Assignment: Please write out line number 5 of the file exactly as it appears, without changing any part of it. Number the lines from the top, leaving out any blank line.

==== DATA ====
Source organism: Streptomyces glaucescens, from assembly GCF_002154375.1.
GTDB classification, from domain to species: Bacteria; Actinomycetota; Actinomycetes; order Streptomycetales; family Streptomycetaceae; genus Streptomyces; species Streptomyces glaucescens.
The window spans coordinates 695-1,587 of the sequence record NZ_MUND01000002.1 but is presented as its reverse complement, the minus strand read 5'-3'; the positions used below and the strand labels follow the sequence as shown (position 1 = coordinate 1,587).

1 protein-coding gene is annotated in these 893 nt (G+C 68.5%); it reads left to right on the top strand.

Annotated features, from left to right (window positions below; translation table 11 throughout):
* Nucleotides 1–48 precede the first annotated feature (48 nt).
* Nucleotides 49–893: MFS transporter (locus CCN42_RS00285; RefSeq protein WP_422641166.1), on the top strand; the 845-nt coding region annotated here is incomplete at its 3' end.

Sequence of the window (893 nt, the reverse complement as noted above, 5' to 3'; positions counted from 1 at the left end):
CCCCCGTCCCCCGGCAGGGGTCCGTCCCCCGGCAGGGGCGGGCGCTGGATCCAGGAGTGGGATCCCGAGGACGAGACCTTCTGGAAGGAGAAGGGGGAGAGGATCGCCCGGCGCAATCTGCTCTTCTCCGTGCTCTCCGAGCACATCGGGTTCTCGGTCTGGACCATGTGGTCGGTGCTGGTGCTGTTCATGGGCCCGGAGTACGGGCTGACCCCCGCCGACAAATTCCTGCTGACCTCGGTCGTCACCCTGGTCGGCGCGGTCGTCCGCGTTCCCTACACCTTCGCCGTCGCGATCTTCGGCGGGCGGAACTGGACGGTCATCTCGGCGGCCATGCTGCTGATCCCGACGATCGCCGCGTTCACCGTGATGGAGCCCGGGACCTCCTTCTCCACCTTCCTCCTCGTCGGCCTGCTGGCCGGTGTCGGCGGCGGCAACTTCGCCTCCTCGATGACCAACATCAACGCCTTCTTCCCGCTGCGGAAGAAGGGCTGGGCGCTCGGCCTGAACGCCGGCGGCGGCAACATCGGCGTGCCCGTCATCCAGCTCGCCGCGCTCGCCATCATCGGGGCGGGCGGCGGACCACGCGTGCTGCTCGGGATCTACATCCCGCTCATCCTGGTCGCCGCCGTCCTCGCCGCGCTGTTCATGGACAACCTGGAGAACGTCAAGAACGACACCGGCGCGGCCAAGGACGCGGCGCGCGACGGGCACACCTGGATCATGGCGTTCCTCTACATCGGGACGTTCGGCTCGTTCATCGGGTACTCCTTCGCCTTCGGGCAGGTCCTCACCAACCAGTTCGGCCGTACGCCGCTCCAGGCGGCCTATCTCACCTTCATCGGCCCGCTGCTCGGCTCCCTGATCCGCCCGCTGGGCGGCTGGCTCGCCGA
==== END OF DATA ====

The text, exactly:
Annotated features, from left to right (window positions below; translation table 11 throughout):